So, I’ve been a little quieter than usual since the new year, and that’s because I’ve been inย a rather reflective mood as I plan out how I’m going to spend my time in 2010. That’s right - planning! Talk about the final frontier ๐Ÿ˜‰ Basically, as you may have gleaned from my previous post, I’ve been looking to make some significant changes to the way I do things in 2010.

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"Commercial Source" licensing

Business Open Source

Making a living from open source is hard. Correction - making a living from writing open source software is hard - it’s incredibly easy to make a living from someone else’s open source software of course, which is why that’s what most people do ๐Ÿ˜€At one time the popular opinion was that pure-play open source companies could make a living from support services, which works to a degree but I know from both my own experience and from that of others that it doesn’t work that well.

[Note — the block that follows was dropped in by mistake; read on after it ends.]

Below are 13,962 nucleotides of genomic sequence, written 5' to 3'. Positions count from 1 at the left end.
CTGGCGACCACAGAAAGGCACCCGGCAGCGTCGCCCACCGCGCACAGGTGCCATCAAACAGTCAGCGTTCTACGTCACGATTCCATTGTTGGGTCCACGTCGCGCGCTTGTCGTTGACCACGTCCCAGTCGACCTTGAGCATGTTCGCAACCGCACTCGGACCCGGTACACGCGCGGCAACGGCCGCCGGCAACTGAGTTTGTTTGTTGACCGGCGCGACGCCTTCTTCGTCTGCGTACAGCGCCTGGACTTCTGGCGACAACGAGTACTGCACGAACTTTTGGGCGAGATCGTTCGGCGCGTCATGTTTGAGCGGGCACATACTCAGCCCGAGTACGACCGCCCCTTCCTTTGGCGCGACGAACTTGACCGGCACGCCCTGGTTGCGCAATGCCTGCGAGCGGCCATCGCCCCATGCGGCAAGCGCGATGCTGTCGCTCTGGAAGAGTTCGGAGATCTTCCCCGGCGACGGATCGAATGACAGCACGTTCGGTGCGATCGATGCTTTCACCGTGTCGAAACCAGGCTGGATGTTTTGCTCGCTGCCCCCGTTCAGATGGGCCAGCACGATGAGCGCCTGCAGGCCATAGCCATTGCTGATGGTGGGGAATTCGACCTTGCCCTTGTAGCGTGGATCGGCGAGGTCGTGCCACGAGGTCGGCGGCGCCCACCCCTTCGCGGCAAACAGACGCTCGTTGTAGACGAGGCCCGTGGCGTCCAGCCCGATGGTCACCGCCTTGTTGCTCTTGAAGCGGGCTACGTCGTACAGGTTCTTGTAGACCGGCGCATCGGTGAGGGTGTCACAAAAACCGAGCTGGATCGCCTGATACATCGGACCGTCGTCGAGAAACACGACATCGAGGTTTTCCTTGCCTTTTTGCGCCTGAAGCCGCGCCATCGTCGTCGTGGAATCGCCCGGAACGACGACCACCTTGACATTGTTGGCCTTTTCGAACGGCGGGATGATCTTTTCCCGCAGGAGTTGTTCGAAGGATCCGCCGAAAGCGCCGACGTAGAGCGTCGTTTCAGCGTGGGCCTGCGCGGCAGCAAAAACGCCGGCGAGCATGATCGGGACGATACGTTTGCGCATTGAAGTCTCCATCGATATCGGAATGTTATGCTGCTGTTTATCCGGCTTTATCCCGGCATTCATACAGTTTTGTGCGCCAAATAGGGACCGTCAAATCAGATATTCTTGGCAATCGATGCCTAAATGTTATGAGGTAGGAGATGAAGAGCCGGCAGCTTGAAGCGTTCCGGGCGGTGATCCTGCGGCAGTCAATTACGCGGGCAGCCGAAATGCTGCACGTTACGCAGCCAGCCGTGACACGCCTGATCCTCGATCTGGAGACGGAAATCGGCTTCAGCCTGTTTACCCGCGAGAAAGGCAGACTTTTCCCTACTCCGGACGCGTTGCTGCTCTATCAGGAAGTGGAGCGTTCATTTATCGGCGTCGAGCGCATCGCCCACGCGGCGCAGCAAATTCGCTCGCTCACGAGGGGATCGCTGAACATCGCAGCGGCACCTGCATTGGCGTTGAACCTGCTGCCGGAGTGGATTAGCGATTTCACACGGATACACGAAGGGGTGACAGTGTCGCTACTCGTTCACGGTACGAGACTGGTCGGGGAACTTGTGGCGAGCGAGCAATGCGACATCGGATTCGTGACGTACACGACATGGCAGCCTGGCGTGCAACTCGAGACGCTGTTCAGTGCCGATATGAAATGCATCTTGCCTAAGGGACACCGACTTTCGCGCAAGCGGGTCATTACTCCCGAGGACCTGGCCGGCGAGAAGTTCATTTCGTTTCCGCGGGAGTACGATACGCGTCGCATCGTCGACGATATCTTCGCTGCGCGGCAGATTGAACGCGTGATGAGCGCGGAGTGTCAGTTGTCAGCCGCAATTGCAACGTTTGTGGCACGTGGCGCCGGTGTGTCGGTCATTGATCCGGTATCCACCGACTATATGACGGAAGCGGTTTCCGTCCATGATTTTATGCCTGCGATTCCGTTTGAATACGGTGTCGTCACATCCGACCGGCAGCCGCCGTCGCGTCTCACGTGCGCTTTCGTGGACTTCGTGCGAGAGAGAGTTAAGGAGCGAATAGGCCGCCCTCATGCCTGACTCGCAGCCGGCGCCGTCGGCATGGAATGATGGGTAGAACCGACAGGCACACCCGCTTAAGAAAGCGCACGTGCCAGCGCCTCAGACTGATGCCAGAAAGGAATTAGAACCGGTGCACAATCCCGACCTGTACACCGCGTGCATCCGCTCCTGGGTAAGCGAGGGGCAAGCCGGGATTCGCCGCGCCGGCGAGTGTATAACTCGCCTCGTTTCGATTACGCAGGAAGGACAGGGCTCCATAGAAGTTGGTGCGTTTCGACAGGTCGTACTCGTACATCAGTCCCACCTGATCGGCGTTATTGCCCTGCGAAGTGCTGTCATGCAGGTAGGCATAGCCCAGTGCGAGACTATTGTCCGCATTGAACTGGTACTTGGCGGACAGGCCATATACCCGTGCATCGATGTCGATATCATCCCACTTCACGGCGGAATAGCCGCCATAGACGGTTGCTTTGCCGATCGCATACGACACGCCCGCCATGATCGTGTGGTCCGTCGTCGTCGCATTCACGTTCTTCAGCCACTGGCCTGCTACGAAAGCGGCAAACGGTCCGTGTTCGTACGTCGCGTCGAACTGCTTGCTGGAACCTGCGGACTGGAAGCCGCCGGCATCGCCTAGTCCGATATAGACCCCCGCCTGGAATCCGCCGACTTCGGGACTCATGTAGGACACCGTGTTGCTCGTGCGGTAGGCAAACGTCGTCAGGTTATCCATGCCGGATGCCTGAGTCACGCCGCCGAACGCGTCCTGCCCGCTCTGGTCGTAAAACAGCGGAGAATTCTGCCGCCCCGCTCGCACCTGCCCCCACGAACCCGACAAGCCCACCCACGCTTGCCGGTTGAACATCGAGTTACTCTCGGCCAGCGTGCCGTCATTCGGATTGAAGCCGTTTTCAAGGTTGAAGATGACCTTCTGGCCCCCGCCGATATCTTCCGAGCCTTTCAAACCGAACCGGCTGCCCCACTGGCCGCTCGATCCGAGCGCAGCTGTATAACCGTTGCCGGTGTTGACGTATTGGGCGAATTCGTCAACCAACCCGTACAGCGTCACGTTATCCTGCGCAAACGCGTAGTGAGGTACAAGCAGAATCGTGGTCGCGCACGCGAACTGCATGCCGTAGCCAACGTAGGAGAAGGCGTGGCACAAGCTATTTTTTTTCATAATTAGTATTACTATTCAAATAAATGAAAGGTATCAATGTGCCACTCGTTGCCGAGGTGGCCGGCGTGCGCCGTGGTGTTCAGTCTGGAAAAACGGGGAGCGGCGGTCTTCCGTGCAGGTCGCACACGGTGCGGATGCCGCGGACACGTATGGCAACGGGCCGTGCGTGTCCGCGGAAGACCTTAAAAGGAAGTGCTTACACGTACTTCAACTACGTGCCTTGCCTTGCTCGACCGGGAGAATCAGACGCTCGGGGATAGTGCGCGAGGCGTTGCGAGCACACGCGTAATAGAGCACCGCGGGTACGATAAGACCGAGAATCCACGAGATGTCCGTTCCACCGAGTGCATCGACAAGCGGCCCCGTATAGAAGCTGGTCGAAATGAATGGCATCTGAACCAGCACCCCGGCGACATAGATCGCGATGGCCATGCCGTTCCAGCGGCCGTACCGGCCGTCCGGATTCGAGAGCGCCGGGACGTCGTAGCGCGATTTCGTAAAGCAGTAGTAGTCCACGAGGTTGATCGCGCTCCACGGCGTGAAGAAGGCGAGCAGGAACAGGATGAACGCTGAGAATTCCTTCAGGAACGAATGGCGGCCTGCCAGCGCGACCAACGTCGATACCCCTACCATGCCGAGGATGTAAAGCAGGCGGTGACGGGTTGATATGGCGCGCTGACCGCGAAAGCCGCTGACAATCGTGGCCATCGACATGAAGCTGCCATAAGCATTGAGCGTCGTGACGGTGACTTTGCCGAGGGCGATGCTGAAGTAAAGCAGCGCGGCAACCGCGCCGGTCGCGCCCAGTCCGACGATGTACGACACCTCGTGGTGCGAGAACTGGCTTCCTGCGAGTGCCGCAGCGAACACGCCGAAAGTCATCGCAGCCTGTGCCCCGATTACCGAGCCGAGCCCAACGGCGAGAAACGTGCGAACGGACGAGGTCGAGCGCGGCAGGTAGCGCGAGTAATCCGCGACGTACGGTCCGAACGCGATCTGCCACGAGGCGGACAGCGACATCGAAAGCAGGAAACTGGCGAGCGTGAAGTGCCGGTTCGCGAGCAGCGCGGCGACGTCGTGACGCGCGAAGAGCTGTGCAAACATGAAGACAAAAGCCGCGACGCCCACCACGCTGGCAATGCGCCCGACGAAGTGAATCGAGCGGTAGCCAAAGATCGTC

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Some CIOs don't know what the hell they're talking about

Business CIO GE Open Source

I picked this story up via Matt Asay and it pretty much summed up the frustrations I’ve had in the last 10 years when talking to certain people about open source - particularly when I was involved in business software. Peter Gyorgy, CIO of GE made this comment in a recent panel discussion: โ€œI think open source is great for own internal playground type of things but if it’s running vital mission critical applications - networks running on open source for example - then that is a huge, huge risk to the organisation,โ€

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It's all about the middle ground

Matt Asay Open Source